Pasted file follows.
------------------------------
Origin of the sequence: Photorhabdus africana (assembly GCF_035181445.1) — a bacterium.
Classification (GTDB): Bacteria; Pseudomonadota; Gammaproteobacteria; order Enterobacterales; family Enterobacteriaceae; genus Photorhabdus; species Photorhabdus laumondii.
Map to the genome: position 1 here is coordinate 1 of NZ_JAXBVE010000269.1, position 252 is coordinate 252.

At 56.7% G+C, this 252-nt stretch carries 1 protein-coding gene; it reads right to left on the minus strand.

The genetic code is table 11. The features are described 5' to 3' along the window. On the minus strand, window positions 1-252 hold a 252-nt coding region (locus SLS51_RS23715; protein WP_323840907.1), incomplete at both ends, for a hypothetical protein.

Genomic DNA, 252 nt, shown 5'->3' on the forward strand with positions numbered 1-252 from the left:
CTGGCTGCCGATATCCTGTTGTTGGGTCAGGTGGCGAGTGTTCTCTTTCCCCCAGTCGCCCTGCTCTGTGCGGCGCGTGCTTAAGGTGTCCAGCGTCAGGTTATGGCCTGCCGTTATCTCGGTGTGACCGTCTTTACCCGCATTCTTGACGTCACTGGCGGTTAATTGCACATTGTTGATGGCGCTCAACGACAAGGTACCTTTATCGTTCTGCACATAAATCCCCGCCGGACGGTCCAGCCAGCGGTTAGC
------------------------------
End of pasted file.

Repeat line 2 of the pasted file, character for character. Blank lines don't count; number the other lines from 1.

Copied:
Classification (GTDB): Bacteria; Pseudomonadota; Gammaproteobacteria; order Enterobacterales; family Enterobacteriaceae; genus Photorhabdus; species Photorhabdus laumondii.